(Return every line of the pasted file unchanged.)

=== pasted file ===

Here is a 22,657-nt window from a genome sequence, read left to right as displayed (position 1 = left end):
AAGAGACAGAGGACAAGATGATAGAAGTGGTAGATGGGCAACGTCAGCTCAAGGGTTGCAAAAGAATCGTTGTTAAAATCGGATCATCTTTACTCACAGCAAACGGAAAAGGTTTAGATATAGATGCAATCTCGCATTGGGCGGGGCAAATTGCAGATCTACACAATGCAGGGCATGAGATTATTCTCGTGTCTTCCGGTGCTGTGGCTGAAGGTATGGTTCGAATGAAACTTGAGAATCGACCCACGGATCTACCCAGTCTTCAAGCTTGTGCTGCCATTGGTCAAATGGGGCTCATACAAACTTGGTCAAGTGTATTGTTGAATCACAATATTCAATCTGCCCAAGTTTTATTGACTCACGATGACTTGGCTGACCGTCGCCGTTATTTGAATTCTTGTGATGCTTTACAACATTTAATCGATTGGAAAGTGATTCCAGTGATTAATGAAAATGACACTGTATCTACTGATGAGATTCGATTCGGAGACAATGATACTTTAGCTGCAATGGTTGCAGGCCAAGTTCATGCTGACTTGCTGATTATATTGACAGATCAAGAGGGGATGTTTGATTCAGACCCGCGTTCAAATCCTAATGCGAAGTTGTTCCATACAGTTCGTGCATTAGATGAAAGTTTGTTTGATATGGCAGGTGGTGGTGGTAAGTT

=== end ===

Here is a 22,657-nt window from a genome sequence, read left to right as displayed (position 1 = left end):
AAGAGACAGAGGACAAGATGATAGAAGTGGTAGATGGGCAACGTCAGCTCAAGGGTTGCAAAAGAATCGTTGTTAAAATCGGATCATCTTTACTCACAGCAAACGGAAAAGGTTTAGATATAGATGCAATCTCGCATTGGGCGGGGCAAATTGCAGATCTACACAATGCAGGGCATGAGATTATTCTCGTGTCTTCCGGTGCTGTGGCTGAAGGTATGGTTCGAATGAAACTTGAGAATCGACCCACGGATCTACCCAGTCTTCAAGCTTGTGCTGCCATTGGTCAAATGGGGCTCATACAAACTTGGTCAAGTGTATTGTTGAATCACAATATTCAATCTGCCCAAGTTTTATTGACTCACGATGACTTGGCTGACCGTCGCCGTTATTTGAATTCTTGTGATGCTTTACAACATTTAATCGATTGGAAAGTGATTCCAGTGATTAATGAAAATGACACTGTATCTACTGATGAGATTCGATTCGGAGACAATGATACTTTAGCTGCAATGGTTGCAGGCCAAGTTCATGCTGACTTGCTGATTATATTGACAGATCAAGAGGGGATGTTTGATTCAGACCCGCGTTCAAATCCTAATGCGAAGTTGTTCCATACAGTTCGTGCATTAGATGAAAGTTTGTTTGATATGGCAGGTGGTGGTGGTAAGTT